```<?xml version="1.0" encoding="utf-8"?>
<JAMSObjects>
<method
name="Groovy"
type="Routine">
<description><![CDATA[Run a pre-fetched groovy script. The job's source should contain the full path to the groovy script.

Note: in the "Bad regex pattern", the execution methon looks for "Caught:" to try to undertand whether
groovy encountered an exception or not. Here's an example of the groovy output of a script where
an unhandled exception occured:

Hello, world!
Caught: java.lang.NullPointerException: Cannot invoke method test() on null object
java.lang.NullPointerException: Cannot invoke method test() on null object
at test1.run(test1.groovy:4)]]></description>
<template><![CDATA[Import-Module JAMS

# the job's source is supposed to contain ONLY
# the full path to the groovy script, without quotes
\$groovy = "C:\app\groovy-2.5.4\bin\groovy.bat"
\$groovyScript="<<JAMS.Current.Source>>"

Write-Host "[JAMS-GROOVY] Running script \$groovyScript via \$groovy"
if ((Test-Path -Path \$groovy) -ne \$true)
{
}
if ((Test-Path -Path \$groovyScript) -ne \$true)
{
}

\$currentJob = Get-JAMSEntry {JAMS.JAMSEntry}
\$currentJobParams = \$currentJob.Parameters
\$currentJobParamNames = \$currentJobParams.Keys

foreach(\$n in \$currentJobParamNames)
{
[string]\$v = \$currentJobParams[\$n].Value

# look for replacement tokens
# in the form of <<ParamName>>
foreach(\$r in \$currentJobParamNames)
{
if (\$v.Contains("<<\$r>>"))
{
[string]\$replVal = \$currentJobParams[\$r].Value
\$v = \$v.Replace("<<\$r>>", \$replVal)
}
}

Write-Host "[JAMS-GROOVY] Setting parameter \$n = \$v"
[Environment]::SetEnvironmentVariable(\$n, \$v, "Process")
}

# execute the script in groovy
& \$groovy \$groovyScript

Write-Host "[JAMS-GROOVY] script finished"]]></template>
<properties>
<property
name="HostAssemblyName"
typename="System.String"
value="JAMSPSHost" />
<property
name="HostClassName"
typename="System.String"
value="MVPSI.JAMS.Host.PowerShell.JAMSPSHost" />
<property
name="StartAssemblyName"
typename="System.String"
value="" />
<property
name="StartClassName"
typename="System.String"
value="" />
<property
name="EditAssemblyName"
typename="System.String"
value="" />
<property
name="EditClassName"
typename="System.String"
value="" />
<property
name="ViewAssemblyName"
typename="System.String"
value="" />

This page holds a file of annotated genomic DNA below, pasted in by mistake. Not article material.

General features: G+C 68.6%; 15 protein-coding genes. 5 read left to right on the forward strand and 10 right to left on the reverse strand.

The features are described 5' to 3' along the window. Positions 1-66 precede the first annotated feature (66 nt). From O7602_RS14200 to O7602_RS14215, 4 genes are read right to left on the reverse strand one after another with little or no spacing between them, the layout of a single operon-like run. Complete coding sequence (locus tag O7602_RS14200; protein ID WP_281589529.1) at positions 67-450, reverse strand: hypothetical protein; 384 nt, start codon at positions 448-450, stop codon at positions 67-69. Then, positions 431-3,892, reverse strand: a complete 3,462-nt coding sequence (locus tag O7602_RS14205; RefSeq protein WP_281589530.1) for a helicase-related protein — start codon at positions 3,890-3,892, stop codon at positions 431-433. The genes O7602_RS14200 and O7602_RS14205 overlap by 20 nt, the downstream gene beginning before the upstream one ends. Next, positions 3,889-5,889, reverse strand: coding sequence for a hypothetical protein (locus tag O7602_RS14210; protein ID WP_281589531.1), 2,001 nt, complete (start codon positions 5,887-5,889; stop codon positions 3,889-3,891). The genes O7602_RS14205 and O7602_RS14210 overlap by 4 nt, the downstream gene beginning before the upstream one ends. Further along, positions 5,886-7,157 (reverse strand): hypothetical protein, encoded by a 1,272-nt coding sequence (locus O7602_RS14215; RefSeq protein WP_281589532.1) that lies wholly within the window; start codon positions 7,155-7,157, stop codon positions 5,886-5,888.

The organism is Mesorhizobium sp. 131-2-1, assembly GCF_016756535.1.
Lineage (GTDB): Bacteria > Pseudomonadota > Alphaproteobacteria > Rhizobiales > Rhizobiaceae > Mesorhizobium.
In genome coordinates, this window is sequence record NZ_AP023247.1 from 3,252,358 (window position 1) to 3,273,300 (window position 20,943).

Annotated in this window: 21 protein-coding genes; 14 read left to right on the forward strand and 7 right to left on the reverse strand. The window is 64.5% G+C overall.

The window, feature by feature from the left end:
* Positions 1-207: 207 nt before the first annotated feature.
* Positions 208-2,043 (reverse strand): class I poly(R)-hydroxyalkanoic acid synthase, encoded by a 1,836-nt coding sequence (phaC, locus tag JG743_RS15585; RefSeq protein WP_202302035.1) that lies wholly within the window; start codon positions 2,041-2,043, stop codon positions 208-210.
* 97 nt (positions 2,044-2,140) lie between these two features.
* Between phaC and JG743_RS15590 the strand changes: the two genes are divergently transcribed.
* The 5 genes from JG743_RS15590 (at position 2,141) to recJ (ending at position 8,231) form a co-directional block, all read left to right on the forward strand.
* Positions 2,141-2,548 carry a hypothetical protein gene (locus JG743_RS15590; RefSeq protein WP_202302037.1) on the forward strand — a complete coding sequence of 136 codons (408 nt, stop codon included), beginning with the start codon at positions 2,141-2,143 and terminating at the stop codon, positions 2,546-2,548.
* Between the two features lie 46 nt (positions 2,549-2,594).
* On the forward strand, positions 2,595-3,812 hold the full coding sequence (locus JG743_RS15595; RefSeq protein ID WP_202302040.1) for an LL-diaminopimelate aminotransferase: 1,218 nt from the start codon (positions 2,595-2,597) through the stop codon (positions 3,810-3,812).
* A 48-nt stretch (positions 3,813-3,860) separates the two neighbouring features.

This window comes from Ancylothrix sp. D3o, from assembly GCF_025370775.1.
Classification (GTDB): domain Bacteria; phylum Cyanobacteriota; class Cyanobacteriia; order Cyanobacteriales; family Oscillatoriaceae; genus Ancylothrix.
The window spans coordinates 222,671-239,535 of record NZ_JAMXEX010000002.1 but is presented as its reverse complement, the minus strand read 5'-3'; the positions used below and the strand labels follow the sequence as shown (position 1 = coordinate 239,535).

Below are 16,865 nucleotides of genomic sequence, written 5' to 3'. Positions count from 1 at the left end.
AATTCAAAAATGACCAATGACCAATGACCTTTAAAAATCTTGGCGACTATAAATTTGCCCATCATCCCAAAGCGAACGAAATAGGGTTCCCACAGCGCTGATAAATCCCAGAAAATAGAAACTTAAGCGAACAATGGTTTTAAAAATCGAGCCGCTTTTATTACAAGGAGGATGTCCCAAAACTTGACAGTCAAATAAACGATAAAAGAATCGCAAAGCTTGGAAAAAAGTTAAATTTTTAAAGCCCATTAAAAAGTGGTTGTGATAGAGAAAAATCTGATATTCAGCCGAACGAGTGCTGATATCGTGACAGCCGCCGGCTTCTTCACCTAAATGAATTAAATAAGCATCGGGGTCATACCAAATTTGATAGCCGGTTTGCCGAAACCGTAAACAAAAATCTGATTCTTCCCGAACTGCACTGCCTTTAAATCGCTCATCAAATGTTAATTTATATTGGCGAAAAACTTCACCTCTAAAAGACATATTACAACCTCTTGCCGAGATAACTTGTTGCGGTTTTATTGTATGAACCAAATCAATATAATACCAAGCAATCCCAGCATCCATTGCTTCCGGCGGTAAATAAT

<property
name="ViewClassName"
typename="System.String"
value="" />
<property
typename="System.String"
value="^Caught\:" />
<property
name="ExitCodeHandling"
typename="MVPSI.JAMS.ExitCodeHandling"
value="ZeroIsGood" />
<property
name="GoodPattern"
typename="System.String"
value="" />
<property
name="SpecificInformational"
typename="System.String"
value="" />
<property
name="SpecificValues"
typename="System.String"
value="" />
<property
name="SpecificWarning"
typename="System.String"
value="" />
<property
name="Force32Bit"
typename="System.Boolean"
value="false" />
<property
name="ForceV2"
typename="System.Boolean"
value="false" />
<property
name="HostLocally"
typename="System.Boolean"
value="false" />
<property
name="Interactive"
typename="System.Boolean"
value="false" />
<property
name="NoBOM"
typename="System.Boolean"
value="false" />
<property
name="SourceFormat"
typename="MVPSI.JAMS.SourceFormat"
value="Text" />
<property
name="EditAfterStart"
typename="System.Boolean"
value="false" />
<property
name="EditSource"
typename="System.Boolean"
value="false" />
<property
name="Extension"
typename="System.String"
value="ps1" />
<property
name="JobModule"
typename="System.String"
value="" />
<property
name="SnapshotSource"
typename="System.Boolean"
value="false" />
<property
name="Redirect"
typename="MVPSI.JAMS.Redirect"
value="All" />
<property
name="HostSubDirectory"
typename="System.String"
value="" />
<property
name="HostExecutable"
typename="System.String"
value="JAMSHost.exe" />
</properties>
</method>
</JAMSObjects>
```